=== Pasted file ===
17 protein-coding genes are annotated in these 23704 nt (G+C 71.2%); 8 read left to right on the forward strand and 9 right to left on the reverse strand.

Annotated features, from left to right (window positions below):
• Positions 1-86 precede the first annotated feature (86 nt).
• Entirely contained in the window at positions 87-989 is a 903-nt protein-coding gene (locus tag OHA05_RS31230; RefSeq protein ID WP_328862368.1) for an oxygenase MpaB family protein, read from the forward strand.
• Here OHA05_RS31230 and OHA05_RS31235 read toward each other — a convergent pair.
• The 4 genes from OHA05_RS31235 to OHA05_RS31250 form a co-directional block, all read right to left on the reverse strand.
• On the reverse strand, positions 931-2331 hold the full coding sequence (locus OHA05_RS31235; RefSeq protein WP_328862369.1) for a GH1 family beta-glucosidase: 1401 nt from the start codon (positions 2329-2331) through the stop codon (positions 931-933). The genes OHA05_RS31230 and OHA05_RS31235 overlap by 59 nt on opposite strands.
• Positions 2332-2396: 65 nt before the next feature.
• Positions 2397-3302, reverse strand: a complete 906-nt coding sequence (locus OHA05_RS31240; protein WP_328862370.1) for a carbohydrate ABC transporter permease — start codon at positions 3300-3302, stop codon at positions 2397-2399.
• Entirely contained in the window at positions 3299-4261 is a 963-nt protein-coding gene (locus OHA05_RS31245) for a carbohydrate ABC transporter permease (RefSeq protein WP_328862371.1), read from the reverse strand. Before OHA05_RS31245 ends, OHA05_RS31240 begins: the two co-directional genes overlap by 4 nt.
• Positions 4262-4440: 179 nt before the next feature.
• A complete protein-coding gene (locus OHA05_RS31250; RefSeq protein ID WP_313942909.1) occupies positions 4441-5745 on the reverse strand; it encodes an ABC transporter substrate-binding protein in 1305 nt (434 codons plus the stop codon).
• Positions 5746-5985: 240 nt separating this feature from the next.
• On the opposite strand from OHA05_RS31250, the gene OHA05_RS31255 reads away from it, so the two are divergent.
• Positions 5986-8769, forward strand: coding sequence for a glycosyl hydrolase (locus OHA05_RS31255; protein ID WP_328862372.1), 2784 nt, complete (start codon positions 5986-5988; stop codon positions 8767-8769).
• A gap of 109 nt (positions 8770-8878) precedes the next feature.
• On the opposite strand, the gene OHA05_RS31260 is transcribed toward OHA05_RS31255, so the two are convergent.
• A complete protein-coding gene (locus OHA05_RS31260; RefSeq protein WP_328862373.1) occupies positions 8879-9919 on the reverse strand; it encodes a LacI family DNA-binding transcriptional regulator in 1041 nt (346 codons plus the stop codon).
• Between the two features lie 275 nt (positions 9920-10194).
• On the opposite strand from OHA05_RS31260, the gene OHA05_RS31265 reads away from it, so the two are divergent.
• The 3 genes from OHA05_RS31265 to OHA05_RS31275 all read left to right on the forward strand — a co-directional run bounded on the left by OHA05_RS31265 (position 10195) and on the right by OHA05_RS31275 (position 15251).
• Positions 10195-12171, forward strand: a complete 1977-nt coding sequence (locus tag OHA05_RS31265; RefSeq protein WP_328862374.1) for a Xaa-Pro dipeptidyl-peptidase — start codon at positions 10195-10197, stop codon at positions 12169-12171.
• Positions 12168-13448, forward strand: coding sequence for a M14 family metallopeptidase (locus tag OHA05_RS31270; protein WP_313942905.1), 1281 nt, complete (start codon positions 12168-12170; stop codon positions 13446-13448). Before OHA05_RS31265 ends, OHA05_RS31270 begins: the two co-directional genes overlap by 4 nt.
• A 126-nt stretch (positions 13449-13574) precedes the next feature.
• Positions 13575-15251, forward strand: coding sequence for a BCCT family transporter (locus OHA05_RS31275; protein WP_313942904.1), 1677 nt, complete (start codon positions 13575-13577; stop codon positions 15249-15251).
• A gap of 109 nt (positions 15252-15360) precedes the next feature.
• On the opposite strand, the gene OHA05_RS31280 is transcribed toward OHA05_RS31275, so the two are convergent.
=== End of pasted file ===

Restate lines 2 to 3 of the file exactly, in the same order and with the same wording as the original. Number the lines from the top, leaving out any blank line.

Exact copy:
Annotated features, from left to right (window positions below):
• Positions 1-86 precede the first annotated feature (86 nt).